Car on 443 311.
(photo credit: Tovah Lazaroff)
Former National Security Council head Uzi Dayan told The Jerusalem Post on Wednesday that he had advised former prime minister Ariel Sharon to build the security barrier north of Route 443 to guarantee that there would be a second major highway leading to the capital.
Earlier, Dayan warned the Supreme Court that the security arrangements the army had introduced to grant access to the highway to Palestinians living in villages along the road would not protect Israeli motorists driving on it.
He also argued that the army’s plan did not grant Palestinians sufficient freedom of movement.
Furthermore, he said, granting Palestinians access to the highway would frighten off Israeli drivers who would stop using it and drive to Jerusalem via Route 1. Jerusalem’s status as capital of the country would be harmed if only one major road led to it, he contended.
Dayan came to the High Court to testify as a military expert in a petition filed by attorney Nitzana Darshan-Leitner, head of the Shurat Hadin organization. Darshan-Leitner is representing more than 1,000 residents of Modi’in, Hashmona’im, Beit Horon, Givat Ze’ev and Jerusalem who have called on the state to reject the security arrangements proposed by the army because they do not adequately protect Israeli lives.
“The High Court asked the army for appropriate security arrangements,” Darshan-Leitner told the court. “The army prepared arrangements that endanger the lives of those who use the road. They do not provide a perfect solution.”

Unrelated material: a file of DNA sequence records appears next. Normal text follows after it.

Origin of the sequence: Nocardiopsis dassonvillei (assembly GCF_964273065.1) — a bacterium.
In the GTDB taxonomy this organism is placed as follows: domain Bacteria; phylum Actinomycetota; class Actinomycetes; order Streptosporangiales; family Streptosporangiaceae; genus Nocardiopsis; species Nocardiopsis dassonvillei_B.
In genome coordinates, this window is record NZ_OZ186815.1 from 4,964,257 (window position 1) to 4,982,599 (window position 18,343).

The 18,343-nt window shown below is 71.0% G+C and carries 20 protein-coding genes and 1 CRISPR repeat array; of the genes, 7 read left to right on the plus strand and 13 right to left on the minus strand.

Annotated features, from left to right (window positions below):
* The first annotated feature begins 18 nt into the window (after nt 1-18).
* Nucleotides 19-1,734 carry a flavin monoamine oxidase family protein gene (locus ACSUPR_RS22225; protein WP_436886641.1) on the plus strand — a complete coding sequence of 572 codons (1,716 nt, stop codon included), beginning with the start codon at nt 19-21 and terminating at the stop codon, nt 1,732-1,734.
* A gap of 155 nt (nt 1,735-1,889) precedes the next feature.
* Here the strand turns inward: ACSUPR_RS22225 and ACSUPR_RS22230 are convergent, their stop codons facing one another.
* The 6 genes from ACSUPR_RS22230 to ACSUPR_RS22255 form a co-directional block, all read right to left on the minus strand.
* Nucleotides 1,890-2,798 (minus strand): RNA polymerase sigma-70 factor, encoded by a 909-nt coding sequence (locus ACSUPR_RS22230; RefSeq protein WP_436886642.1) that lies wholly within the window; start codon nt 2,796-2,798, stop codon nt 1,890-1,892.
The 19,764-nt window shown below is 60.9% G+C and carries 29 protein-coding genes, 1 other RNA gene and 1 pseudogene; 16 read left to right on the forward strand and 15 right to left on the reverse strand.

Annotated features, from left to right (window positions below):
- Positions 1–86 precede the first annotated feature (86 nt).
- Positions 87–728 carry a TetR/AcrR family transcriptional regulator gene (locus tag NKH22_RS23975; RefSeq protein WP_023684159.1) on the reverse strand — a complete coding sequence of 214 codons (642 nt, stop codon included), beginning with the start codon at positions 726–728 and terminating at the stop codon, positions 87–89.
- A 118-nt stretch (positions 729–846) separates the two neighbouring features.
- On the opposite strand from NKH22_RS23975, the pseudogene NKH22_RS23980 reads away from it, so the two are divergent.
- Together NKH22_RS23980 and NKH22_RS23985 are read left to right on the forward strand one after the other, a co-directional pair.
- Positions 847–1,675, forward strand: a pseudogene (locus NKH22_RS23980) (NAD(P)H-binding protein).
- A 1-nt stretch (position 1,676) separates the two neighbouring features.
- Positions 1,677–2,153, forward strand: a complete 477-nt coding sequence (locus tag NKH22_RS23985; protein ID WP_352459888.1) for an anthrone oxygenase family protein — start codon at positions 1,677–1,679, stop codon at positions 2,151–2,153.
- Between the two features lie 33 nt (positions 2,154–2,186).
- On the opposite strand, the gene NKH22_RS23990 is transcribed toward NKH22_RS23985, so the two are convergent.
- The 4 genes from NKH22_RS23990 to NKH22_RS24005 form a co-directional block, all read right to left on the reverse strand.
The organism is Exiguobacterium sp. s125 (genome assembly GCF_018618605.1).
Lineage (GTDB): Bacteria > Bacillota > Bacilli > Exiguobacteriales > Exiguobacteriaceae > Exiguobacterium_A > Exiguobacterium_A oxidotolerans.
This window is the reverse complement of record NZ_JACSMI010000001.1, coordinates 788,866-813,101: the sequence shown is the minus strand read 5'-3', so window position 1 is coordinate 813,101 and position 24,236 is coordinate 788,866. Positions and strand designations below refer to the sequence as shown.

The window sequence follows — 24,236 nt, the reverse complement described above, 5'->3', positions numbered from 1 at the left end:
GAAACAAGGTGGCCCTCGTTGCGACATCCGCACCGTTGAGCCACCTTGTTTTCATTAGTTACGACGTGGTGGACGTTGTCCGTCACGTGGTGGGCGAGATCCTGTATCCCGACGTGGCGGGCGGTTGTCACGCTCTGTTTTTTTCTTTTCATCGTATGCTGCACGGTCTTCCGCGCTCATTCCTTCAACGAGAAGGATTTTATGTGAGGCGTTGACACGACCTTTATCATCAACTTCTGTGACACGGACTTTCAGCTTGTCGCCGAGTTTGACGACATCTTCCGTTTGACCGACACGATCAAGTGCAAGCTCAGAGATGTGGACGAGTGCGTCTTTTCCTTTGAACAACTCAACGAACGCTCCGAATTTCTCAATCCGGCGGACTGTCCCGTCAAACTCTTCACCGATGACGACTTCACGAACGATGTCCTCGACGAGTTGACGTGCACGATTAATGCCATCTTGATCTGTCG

“There is no such thing as a perfect solution anywhere, not in Tel Aviv or Jerusalem, either,” Supreme Court President Dorit Beinisch and Justice Uzi Fogelman replied.
Meanwhile, Justice Miriam Naor accused Darshan-Leitner of aiming to revoke the High Court ruling of December 29, 2009, which rejected the ban on Palestinian traffic on the section of Route 443 located in the West Bank. The army had imposed the ban during the second intifada after six Israelis were killed.
“There is an obligation to obey the court’s order,” Naor told Darshan-Leitner. “One doesn’t have to be a general or a security expert to know that” there will be dangers on the road.
Naor was referring to the fact that the petitioner had included an expert opinion signed by four former generals, including Dayan, former OC Central Command Maj.-Gen. Yair Naveh, and former National Security Council head Giora Eiland.
“When the commanding officer [who prepared the security arrangements] says the solution he has provided is reasonable, we are shocked,” said Darshan-Leitner. “The term ‘reasonable’ is not enough when we are talking about human lives.”
Beinisch replied that the question of Route 443 involved a balancing of many considerations and constraints. For one thing, she said, the section of the highway under discussion was in the West Bank, not Israel. Furthermore, when the state expropriated Palestinian land to rebuild the highway in its present location, it promised that Palestinians as well as Israelis would be able to use it.
Beinisch added that the court would not interfere with the security
expertise of the military commander who had proposed these arrangements.
Seeing that she could not convince the justices, Darshan-Leitner turned personal and emotional.
“We live in Hashmona’im, and I have a son who travels to yeshiva in
Jerusalem along Route 443 every day,” she said. “I will not send him on
this road when his life is in danger.”
And then, pointing to the benches behind her, which were filled with petitioners, she added that neither would they.
“Why should we wait for the next terrorist attack?” she asked.
The court will hand down its decision at a later date.
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